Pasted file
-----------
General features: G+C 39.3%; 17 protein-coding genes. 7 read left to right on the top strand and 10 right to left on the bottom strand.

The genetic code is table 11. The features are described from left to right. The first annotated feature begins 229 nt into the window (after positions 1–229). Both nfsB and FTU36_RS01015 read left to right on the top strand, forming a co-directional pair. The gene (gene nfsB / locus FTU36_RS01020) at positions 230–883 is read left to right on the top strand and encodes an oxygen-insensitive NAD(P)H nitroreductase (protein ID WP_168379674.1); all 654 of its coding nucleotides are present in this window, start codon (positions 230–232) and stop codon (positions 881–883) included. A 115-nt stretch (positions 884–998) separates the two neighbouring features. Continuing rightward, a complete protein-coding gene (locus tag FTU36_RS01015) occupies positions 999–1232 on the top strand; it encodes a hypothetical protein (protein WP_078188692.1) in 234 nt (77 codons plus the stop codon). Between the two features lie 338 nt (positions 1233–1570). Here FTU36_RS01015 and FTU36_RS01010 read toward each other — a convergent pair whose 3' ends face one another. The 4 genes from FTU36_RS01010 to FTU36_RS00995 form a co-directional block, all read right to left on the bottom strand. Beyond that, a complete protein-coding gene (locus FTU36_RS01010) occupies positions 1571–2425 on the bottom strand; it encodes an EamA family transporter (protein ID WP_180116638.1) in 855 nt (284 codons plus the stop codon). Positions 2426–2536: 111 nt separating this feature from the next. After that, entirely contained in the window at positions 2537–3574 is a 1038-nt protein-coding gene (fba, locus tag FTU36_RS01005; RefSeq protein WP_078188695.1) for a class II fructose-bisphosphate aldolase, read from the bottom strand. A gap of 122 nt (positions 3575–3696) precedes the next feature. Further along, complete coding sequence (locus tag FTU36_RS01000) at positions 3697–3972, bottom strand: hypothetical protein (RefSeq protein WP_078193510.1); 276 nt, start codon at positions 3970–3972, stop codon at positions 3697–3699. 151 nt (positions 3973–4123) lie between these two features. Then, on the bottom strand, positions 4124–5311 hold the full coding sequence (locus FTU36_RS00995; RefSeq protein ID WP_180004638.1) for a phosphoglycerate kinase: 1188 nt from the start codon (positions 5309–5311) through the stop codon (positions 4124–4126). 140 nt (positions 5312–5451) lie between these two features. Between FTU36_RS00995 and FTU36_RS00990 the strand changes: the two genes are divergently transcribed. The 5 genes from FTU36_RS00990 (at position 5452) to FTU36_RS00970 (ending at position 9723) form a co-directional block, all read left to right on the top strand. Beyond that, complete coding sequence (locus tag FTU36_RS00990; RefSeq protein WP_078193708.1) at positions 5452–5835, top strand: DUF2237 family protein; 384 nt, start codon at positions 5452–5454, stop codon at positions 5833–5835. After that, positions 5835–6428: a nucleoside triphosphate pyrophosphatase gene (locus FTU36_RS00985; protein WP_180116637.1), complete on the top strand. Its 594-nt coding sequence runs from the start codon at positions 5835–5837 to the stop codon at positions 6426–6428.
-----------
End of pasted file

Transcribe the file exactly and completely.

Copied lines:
General features: G+C 39.3%; 17 protein-coding genes. 7 read left to right on the top strand and 10 right to left on the bottom strand.

The genetic code is table 11. The features are described from left to right. The first annotated feature begins 229 nt into the window (after positions 1–229). Both nfsB and FTU36_RS01015 read left to right on the top strand, forming a co-directional pair. The gene (gene nfsB / locus FTU36_RS01020) at positions 230–883 is read left to right on the top strand and encodes an oxygen-insensitive NAD(P)H nitroreductase (protein ID WP_168379674.1); all 654 of its coding nucleotides are present in this window, start codon (positions 230–232) and stop codon (positions 881–883) included. A 115-nt stretch (positions 884–998) separates the two neighbouring features. Continuing rightward, a complete protein-coding gene (locus tag FTU36_RS01015) occupies positions 999–1232 on the top strand; it encodes a hypothetical protein (protein WP_078188692.1) in 234 nt (77 codons plus the stop codon). Between the two features lie 338 nt (positions 1233–1570). Here FTU36_RS01015 and FTU36_RS01010 read toward each other — a convergent pair whose 3' ends face one another. The 4 genes from FTU36_RS01010 to FTU36_RS00995 form a co-directional block, all read right to left on the bottom strand. Beyond that, a complete protein-coding gene (locus FTU36_RS01010) occupies positions 1571–2425 on the bottom strand; it encodes an EamA family transporter (protein ID WP_180116638.1) in 855 nt (284 codons plus the stop codon). Positions 2426–2536: 111 nt separating this feature from the next. After that, entirely contained in the window at positions 2537–3574 is a 1038-nt protein-coding gene (fba, locus tag FTU36_RS01005; RefSeq protein WP_078188695.1) for a class II fructose-bisphosphate aldolase, read from the bottom strand. A gap of 122 nt (positions 3575–3696) precedes the next feature. Further along, complete coding sequence (locus tag FTU36_RS01000) at positions 3697–3972, bottom strand: hypothetical protein (RefSeq protein WP_078193510.1); 276 nt, start codon at positions 3970–3972, stop codon at positions 3697–3699. 151 nt (positions 3973–4123) lie between these two features. Then, on the bottom strand, positions 4124–5311 hold the full coding sequence (locus FTU36_RS00995; RefSeq protein ID WP_180004638.1) for a phosphoglycerate kinase: 1188 nt from the start codon (positions 5309–5311) through the stop codon (positions 4124–4126). 140 nt (positions 5312–5451) lie between these two features. Between FTU36_RS00995 and FTU36_RS00990 the strand changes: the two genes are divergently transcribed. The 5 genes from FTU36_RS00990 (at position 5452) to FTU36_RS00970 (ending at position 9723) form a co-directional block, all read left to right on the top strand. Beyond that, complete coding sequence (locus tag FTU36_RS00990; RefSeq protein WP_078193708.1) at positions 5452–5835, top strand: DUF2237 family protein; 384 nt, start codon at positions 5452–5454, stop codon at positions 5833–5835. After that, positions 5835–6428: a nucleoside triphosphate pyrophosphatase gene (locus FTU36_RS00985; protein WP_180116637.1), complete on the top strand. Its 594-nt coding sequence runs from the start codon at positions 5835–5837 to the stop codon at positions 6426–6428.